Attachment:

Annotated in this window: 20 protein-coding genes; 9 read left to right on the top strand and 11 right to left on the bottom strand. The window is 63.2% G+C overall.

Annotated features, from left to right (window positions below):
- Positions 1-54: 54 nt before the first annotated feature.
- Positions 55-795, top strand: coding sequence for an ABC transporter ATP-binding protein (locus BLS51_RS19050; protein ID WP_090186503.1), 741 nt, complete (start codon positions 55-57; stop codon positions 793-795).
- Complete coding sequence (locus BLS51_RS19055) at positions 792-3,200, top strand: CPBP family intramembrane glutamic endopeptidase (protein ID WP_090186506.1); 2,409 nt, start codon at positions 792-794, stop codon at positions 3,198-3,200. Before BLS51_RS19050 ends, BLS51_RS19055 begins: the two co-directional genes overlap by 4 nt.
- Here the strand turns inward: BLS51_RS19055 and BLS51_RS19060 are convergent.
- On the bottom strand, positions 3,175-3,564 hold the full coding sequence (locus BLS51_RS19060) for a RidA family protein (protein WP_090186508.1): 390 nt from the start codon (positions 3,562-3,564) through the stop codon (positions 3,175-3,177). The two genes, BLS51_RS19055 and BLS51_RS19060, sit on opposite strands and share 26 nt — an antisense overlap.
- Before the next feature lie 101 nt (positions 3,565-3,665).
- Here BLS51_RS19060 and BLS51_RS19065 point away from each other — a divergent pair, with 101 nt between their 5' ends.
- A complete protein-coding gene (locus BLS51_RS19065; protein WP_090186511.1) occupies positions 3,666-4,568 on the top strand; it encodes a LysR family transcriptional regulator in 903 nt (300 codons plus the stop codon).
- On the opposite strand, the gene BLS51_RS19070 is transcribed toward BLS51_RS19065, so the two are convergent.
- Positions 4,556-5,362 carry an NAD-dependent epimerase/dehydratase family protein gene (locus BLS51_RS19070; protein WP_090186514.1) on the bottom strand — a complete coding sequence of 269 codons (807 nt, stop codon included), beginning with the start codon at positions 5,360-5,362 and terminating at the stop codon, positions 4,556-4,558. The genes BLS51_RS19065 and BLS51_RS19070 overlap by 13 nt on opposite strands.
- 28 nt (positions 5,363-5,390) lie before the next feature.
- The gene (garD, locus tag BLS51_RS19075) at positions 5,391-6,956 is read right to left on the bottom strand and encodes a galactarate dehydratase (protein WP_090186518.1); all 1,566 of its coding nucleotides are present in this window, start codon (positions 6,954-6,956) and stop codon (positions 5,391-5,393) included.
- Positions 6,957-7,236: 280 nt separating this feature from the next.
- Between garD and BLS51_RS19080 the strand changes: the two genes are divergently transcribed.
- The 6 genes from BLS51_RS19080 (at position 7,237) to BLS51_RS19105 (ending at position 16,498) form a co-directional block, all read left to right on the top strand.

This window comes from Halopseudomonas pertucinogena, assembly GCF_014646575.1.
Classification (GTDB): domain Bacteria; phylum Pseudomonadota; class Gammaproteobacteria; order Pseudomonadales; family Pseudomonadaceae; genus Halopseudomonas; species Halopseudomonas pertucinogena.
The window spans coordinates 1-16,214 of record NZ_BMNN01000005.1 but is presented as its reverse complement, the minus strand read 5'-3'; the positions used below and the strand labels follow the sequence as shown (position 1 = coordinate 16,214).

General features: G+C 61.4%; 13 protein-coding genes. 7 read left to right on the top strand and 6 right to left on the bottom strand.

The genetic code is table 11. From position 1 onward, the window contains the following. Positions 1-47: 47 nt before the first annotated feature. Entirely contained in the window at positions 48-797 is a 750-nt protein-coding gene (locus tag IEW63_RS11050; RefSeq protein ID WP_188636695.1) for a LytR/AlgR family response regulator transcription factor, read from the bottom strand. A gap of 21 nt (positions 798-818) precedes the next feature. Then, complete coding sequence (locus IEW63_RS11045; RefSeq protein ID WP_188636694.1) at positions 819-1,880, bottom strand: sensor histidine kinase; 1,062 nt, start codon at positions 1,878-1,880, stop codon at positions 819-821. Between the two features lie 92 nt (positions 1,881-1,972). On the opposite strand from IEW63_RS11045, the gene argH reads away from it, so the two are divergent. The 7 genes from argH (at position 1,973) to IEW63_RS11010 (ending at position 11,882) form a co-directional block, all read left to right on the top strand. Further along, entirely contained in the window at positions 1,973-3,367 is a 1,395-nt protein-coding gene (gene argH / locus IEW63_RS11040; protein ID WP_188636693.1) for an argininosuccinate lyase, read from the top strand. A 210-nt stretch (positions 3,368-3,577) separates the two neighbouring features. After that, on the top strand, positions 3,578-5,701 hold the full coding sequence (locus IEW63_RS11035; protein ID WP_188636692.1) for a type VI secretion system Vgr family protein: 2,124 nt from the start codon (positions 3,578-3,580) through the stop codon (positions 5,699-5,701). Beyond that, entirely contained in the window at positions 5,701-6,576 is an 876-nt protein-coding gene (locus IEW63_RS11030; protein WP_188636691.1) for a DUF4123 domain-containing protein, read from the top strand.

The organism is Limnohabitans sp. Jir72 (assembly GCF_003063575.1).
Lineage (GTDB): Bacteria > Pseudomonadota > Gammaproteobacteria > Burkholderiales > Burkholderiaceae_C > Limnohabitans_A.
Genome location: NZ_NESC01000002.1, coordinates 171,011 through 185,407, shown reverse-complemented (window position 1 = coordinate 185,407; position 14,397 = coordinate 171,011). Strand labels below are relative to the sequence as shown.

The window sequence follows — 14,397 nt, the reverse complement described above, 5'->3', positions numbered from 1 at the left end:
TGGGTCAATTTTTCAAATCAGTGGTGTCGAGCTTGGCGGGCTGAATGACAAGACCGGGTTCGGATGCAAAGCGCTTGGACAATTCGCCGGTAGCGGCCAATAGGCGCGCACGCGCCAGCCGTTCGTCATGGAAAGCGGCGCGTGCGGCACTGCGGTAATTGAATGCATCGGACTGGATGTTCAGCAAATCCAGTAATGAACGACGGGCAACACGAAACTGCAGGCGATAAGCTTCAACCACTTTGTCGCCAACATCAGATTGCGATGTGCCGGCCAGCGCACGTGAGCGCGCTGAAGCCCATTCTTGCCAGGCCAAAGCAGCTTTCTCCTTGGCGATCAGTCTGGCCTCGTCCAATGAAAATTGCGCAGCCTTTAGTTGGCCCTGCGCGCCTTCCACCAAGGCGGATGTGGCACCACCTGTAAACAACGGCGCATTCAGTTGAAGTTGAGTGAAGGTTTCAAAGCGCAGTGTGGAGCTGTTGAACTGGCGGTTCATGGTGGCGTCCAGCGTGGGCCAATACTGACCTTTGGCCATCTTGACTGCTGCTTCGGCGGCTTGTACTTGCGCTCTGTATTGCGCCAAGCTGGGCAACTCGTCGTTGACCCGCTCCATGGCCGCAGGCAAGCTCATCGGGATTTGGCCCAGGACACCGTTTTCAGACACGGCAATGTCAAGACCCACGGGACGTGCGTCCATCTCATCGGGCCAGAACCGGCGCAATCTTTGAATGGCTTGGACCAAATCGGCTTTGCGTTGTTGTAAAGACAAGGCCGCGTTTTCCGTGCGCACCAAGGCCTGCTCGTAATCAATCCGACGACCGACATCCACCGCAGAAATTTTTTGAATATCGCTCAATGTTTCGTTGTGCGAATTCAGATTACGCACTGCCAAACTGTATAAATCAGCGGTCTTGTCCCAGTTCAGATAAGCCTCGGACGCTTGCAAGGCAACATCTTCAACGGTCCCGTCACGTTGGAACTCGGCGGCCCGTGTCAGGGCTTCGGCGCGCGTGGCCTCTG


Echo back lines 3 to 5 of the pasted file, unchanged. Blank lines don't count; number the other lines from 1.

- Positions 1-54: 54 nt before the first annotated feature.
- Positions 55-795, top strand: coding sequence for an ABC transporter ATP-binding protein (locus BLS51_RS19050; protein ID WP_090186503.1), 741 nt, complete (start codon positions 55-57; stop codon positions 793-795).
- Complete coding sequence (locus BLS51_RS19055) at positions 792-3,200, top strand: CPBP family intramembrane glutamic endopeptidase (protein ID WP_090186506.1); 2,409 nt, start codon at positions 792-794, stop codon at positions 3,198-3,200. Before BLS51_RS19050 ends, BLS51_RS19055 begins: the two co-directional genes overlap by 4 nt.